Automation and Heteromation: The Future (and Present) of Labor

Editor's note: This is a co-authored post by Bonnie Nardi and Hamid Ekbia. For the last several years, we have tried to understand how digital technology is changing labor. Of all the alleged causes of disruptions and changes in employment and work—immigrants, free trade, and technology—the last one has received the most extensive debate lately. We review the debate briefly and then discuss our research and how it bears on the questions the debate raises. (more…)

Three Perspectives on “Fake News”

Editor's Note: Today, Shreeharsh Kelkar brings us the inaugural post in a new series on Fake News and the Politics of Knowledge. The goal is to tackle the knowledge politics of both so-called "fake news" itself and the discourse that has cropped up around it, from a wide range of theoretical perspectives on media, science, technology, and communication. If you are interested in contributing, please write to editor@castac.org with a brief proposal.  Donald Trump’s shocking upset of Hillary Clinton in the 2016 US Presidential Election brought into wide prominence issues that heretofore had been debated mostly in intellectual and business circles: the question of "filter bubbles," of people who refuse to accept facts (scientific or otherwise), and what these mean for liberal democracies and the public sphere.  All these concerns have now have coalesced around an odd little signifier, "fake news" [1].     (more…)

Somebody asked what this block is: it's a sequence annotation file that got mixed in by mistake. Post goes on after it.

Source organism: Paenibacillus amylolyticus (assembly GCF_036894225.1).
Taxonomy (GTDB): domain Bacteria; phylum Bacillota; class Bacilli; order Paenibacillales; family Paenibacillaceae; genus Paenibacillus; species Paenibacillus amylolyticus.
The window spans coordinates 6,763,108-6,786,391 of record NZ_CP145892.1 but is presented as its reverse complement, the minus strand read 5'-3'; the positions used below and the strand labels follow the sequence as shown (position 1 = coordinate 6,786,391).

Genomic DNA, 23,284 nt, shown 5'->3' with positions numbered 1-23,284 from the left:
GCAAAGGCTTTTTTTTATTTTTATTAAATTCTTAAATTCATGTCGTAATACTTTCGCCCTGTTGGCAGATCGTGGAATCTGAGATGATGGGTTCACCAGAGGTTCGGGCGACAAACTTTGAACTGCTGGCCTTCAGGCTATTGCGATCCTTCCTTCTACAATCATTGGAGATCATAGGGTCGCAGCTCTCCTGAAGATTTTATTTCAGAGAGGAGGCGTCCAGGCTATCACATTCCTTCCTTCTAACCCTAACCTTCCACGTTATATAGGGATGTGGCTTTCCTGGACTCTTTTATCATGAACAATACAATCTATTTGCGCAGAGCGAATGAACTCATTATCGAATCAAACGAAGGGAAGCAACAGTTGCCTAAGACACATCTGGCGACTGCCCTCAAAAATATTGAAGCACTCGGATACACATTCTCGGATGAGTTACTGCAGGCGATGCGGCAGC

Academography and Disciplinary Ethnocentrism

Donald Campbell (1969) famously blamed the "ethnocentrism of disciplines" for academics' tendencies to spawn "a redundant piling up of highly similar specialties leaving interdisciplinary gaps". While Campbell never gives an extended definition of his term, disciplinary ethnocentrism would seem to entail, for instance, that one views everything through the prism of one's field; that one avidly defends the boundaries of one's field; that one becomes blind to closely related work outside one's field; and that one comes to apprehend disciplinary identities as quasi-natural kinds, just as "ethnicities" are often misconstrued as essences. (more…)

Weekly Round-up | April 28th, 2017